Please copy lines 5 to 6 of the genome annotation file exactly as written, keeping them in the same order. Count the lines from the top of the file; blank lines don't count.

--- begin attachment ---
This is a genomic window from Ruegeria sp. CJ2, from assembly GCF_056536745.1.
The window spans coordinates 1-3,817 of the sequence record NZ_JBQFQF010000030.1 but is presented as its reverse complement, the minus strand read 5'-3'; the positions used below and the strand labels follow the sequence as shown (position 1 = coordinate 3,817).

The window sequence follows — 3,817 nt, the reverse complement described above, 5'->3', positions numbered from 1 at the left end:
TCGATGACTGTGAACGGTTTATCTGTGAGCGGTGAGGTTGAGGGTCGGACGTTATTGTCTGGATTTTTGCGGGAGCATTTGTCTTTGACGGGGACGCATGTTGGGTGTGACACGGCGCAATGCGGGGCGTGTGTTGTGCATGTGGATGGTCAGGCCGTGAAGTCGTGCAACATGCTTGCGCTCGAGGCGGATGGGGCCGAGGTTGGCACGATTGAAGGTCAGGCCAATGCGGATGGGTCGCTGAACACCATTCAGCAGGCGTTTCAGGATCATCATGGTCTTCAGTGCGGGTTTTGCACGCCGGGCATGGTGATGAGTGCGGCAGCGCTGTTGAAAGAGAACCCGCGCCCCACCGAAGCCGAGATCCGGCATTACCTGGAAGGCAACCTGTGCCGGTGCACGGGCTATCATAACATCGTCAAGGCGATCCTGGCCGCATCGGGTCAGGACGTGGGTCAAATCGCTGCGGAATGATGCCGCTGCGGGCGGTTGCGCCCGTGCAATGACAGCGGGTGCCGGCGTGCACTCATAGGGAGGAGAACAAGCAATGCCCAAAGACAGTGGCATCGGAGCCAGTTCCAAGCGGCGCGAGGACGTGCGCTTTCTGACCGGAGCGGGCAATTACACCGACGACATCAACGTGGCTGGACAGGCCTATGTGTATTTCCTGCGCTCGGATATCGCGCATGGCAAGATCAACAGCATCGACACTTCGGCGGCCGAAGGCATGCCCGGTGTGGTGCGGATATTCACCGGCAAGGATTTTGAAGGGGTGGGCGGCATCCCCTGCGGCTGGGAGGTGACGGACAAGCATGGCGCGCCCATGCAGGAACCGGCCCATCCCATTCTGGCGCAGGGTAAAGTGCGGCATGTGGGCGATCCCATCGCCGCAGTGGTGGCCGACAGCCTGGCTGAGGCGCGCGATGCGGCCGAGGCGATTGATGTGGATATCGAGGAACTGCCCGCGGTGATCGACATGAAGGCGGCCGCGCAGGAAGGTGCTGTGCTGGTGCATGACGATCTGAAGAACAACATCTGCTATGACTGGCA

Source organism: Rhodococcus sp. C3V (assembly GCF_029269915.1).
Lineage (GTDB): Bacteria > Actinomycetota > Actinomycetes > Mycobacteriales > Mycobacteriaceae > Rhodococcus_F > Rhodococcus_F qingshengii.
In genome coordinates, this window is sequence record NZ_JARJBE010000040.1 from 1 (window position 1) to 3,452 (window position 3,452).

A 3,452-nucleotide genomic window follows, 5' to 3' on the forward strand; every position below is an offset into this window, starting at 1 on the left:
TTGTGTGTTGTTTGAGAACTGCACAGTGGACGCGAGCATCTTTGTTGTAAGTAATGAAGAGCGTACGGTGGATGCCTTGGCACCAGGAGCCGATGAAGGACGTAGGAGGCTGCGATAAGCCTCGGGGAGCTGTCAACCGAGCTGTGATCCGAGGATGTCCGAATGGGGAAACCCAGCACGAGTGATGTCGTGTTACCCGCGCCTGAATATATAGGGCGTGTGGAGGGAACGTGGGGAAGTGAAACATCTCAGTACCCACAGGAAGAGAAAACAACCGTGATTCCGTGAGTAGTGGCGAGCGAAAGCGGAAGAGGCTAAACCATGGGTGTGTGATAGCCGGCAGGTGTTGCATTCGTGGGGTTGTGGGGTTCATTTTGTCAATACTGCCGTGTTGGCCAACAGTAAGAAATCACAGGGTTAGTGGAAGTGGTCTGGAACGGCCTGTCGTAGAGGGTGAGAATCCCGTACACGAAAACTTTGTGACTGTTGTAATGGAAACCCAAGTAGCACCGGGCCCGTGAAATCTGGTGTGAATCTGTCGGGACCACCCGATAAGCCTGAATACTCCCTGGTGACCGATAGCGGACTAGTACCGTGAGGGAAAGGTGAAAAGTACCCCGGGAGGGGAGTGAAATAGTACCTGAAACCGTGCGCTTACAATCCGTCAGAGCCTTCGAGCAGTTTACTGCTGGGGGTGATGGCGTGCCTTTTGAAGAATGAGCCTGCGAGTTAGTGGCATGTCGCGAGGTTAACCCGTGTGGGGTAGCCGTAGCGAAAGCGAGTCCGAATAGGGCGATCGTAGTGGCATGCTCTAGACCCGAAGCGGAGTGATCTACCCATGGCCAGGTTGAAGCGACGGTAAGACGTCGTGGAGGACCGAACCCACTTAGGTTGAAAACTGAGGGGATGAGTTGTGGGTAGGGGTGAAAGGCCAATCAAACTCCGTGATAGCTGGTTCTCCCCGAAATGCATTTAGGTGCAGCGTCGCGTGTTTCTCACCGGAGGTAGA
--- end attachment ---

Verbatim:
Source organism: Rhodococcus sp. C3V (assembly GCF_029269915.1).
Lineage (GTDB): Bacteria > Actinomycetota > Actinomycetes > Mycobacteriales > Mycobacteriaceae > Rhodococcus_F > Rhodococcus_F qingshengii.